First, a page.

Rice and peas

Rice and beans List of legume dishes Stew peas
Rice and peas
Rice and Peas.png
Main ingredientsRice, beans

Rice and peas or peas and rice is a traditional food within the “West Indian” Caribbean Islands. The 'peas' are traditionally pigeon peas, but more often substituted with kidney beans, and the dish is frequently served with curry goat.[1]

In 1961, Frederic G. Cassidy made note that the dish had been referred to as Jamaica's coat of arms.[2]


Rice and peas is the mainstay of the cuisines of The Bahamas, Jamaica, Trinidad and Tobago, Barbados and many other English-speaking Caribbean islands. In The Bahamas, it is known as peas n' rice, from which the Bahamian folk song "Mamma don't want no Peas n' Rice and Coconut Oil" is named. Rice and peas derived from the Ghanaian rice based dish Waakye, which derived from enslaved West Africans during the Transatlantic slave trade.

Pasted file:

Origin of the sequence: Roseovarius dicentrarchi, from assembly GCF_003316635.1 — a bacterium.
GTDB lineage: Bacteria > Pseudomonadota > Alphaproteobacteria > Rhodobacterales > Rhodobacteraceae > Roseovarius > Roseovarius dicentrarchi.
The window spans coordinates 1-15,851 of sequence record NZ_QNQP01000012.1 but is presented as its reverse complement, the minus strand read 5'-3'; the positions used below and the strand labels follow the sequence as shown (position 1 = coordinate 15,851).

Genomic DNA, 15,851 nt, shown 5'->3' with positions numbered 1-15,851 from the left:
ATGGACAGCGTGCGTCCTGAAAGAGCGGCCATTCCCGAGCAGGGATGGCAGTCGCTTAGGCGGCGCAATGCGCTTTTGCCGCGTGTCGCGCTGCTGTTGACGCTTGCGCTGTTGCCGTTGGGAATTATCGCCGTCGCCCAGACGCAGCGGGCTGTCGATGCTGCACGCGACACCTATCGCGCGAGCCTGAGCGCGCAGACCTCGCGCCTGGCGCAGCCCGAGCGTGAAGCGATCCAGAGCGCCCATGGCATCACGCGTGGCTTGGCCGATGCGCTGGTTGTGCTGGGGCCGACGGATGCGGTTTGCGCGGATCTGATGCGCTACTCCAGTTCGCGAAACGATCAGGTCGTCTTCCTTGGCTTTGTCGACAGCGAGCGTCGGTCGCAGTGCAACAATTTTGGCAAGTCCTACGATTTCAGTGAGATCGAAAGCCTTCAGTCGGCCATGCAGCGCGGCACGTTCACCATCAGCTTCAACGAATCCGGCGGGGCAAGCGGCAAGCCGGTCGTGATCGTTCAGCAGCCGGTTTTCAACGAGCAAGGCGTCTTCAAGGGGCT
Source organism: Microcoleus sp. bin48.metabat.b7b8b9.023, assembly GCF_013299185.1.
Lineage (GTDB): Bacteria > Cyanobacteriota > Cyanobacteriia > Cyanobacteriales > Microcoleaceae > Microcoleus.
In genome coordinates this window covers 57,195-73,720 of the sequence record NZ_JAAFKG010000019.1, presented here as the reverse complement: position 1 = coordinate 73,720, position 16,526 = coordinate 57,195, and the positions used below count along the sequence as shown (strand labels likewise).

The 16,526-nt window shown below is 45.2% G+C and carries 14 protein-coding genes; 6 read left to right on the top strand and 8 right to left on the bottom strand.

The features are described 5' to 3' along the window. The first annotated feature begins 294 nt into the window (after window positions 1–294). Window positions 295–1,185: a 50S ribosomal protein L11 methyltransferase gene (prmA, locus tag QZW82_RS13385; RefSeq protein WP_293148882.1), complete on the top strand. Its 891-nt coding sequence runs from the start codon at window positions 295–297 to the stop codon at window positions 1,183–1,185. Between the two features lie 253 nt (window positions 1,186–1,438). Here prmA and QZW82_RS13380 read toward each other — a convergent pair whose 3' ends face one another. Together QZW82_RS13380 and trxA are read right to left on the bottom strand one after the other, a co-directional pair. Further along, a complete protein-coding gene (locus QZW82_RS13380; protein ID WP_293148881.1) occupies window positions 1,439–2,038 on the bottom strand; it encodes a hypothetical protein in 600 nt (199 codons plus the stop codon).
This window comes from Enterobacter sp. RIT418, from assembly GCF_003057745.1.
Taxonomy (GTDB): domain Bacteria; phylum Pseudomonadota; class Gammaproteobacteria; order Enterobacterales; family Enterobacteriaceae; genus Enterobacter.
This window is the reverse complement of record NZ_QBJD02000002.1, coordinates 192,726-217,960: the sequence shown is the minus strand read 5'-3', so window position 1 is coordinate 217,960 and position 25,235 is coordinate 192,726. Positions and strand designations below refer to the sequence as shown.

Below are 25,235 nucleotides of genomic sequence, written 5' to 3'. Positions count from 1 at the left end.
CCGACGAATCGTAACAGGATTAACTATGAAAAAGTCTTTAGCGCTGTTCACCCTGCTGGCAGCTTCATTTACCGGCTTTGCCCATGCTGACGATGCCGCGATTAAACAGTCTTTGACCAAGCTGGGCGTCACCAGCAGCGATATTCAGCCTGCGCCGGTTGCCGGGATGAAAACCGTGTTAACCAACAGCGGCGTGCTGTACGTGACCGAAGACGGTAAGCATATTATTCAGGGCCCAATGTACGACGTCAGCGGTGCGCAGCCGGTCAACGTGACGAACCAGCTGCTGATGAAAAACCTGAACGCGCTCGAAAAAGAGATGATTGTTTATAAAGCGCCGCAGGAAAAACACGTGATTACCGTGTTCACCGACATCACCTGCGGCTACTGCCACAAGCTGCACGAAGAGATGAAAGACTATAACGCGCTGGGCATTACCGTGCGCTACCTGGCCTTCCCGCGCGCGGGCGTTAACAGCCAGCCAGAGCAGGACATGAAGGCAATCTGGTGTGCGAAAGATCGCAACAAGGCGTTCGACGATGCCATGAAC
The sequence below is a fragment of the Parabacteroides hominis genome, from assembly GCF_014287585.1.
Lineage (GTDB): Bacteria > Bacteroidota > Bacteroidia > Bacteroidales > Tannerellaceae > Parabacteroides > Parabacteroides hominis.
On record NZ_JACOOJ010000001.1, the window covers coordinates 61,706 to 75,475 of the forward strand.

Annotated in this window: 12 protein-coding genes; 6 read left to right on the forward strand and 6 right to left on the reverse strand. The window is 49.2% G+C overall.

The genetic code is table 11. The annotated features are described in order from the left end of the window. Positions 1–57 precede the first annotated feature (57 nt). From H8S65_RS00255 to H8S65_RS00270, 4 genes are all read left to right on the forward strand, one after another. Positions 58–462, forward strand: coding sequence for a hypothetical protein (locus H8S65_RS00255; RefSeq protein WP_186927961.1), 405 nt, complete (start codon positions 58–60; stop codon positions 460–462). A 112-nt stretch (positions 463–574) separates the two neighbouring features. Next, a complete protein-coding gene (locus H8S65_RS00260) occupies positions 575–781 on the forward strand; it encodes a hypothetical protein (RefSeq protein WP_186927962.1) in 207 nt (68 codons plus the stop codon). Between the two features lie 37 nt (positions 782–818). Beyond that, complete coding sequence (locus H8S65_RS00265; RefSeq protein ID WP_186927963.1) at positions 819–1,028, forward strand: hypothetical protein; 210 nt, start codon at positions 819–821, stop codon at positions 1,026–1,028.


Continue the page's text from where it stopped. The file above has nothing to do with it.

The dish is made with rice and any available legume, such as kidney beans, pigeon peas (known as gungo peas), or cowpeas, the combination of grain and a legume forming a complete protein; compare rice and beans. Gungo peas are particularly associated with Christmas. The peas are boiled with pimenta seeds and garlic until tender. Scotch bonnet pepper, thyme, scallions and/or round onions, grated ginger and coconut milk are then added along with the rice and left to simmer until cooked.

Variations of the recipe include the use of salt pork or beef instead of salt. Chicken is also used in the Guyanese variations of this dish and is known as cookup rice. This flavors the dish well and reduces the need for additional protein.

Rice and peas, the classic Sunday lunch dish, is usually served with a stewed meat, such as chicken, beef, lamb or pork, or fish or seafood such as shrimp, crab or king fish.

United States

Hoppin' John - black-eyed peas and rice, a food of the Southern US

Hoppin' John is a dish served in the Southern United States consisting of black-eyed peas (or field peas) and rice, with chopped onion and sliced bacon.

See also


  1. ^ Millicent Taffe (2013). The Original Jamaican Rice and Peas Recipe. Booktango. p. 2. ISBN 978-1-4689-2555-5.
  2. ^ Higman, B. W. (2013). "4. Jamaica Coat of Arms". In Richard Wilk (ed.). Rice and Beans: A Unique Dish in a Hundred Places. Livia Barbosa. London, New York: Berg. ISBN 978-1-84788-905-8.